Question Authority

It’s all about timing. I spent Election Day in class, talking with students about the question of authority and obedience: Should you obey those in charge? When? Under what circumstances?

These are first-semester freshmen, mostly kids who have not been challenged to think systematically about power, protest and individual responsibility – which is why I assigned several essays that they are supposed to use in a research paper contemplating and explaining which political issues were most important to them and just how far they might be willing to go to advance their causes. The essays – “On Disobedience” by Erich Fromm, “Letter from Birmingham Jail” by the Rev. Dr. Martin Luther King Jr., and “Civil Disobedience” by Henry David Thoreau – focused on protest and morality, on when authority is legitimate and when it loses that legitimacy. They are both examples of how others addressed these basic questions and guideposts for how we should look at these questions..

Disobedience is necessary for our survival and growth as a society. Fromm makes the claim that “Human history is ushered in by an act of disobedience” – Eve eating the apple in the Bible, or Prometheus’ stealing fire from the gods – and it is disobedience that will allow us to survive. Fromm’s essay was written during the Cold War and in response to the threat of nuclear annihilation, a threat recklessly pushed by those in authority. Their authority is illegitimate, he says, because it fails to call us back to humanity.

King makes the same argument in “Letter from Birmingham Jail” when he proclaims that an unjust law – which he defines as one that constricts human potential – is one that lacks moral force and should not be obeyed. King is not calling for anarchy – he accepts the authority of an elected government, which is why he willingly went to jail after breaking the law against parading without a permit.

“One who breaks the law must do so openly, lovingly, and with a willingness to accept the penalty,” he writes. “I submit that an individual who breaks a law that conscience tells him is unjust, and who willingly accepts the penalty of imprisonment in order to arouse the conscience of the community over its injustice, is in reality expressing the highest respect for law.”

What might this mean going forward, with a proto-fascist having won the White House and conservatives owning both houses of Congress? First, I would argue, we have to grant that Donald Trump’s election is legitimate and, therefore, so is the baseline of his authority. But his authority is limited by the constitution. He cannot rule by fiat – unless we cede power to him.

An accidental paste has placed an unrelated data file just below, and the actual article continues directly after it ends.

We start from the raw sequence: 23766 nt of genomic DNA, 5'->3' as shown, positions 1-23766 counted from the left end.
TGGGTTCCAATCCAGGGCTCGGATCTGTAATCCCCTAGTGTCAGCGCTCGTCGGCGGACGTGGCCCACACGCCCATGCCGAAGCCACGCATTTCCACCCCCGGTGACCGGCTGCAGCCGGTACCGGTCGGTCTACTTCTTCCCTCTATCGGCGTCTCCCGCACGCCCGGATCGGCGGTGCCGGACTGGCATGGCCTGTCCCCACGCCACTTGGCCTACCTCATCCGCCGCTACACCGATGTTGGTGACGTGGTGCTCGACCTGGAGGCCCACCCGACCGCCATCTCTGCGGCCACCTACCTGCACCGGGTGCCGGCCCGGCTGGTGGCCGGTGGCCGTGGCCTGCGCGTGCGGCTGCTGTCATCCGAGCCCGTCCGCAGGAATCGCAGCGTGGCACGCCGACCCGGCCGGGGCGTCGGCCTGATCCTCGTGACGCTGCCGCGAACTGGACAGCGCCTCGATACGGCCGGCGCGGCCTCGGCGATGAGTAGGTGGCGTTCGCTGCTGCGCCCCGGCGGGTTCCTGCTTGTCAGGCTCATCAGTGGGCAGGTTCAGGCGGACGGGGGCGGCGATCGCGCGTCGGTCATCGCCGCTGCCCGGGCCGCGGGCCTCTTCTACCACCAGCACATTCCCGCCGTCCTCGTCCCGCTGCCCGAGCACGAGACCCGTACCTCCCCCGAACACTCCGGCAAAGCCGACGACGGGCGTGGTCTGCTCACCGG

That is something I’ve been concerned with for years. The greatest failing of the Obama years has been the left’s general apathy, its willingness to sit back after his election and assume his leadership would be enough to move the country in the right direction. What we got, because of that, was a form of Bill Clinton light – a slightly more liberal administration that made incremental progress but failed to create broader structural change. Had we been more active in critiquing Obama and challenging him – on the Affordable Care Act, on bank reform and so on – we might have created a more durable progressive electoral apparatus.

That might be water under the bridge – except that the election of Trump creates a sense of urgency that the left has not really felt over the last eight years. Trump will be the president of all Americans – as a conservative Facebook friend said to me. But, as I shot back, that does not mean we have to sit on our hands and take what he dishes out.

Trump’s signature issues – deportation and the border wall, his Muslim ban and calls to clamp down on the press and protest – meet King and Fromm’s definition of the unjust use of authority. Conservative Republicans’ signature issues – repeal of women’s, gay and transgender rights, restrictions on voting, etc. – meet King and Fromm’s definition of the unjust use of authority. These efforts need to be responded to, their enactment into law needs to be stymied, and if they do become law, the law needs to be disobeyed – through protest, through writing, through speaking up, through solidarity.

We have to make it clear that we will not sit by idly as the United States attempts to enact hate-based and fear-based laws that diminish the human spirit, that target specific groups, that allow the continued existence of white supremacy and privilege the rich over the poor and middle class.

Liberals lost this round, but the fight is not over. Now is the time to dig in and push back.

Hank Kalet is a poet and journalist in New Jersey. Email,; blog,; Twitter, @newspoet41 and @kaletjournalism; Facebook,; Instagram, @kaletwrites.

From The Progressive Populist, December 1, 2016

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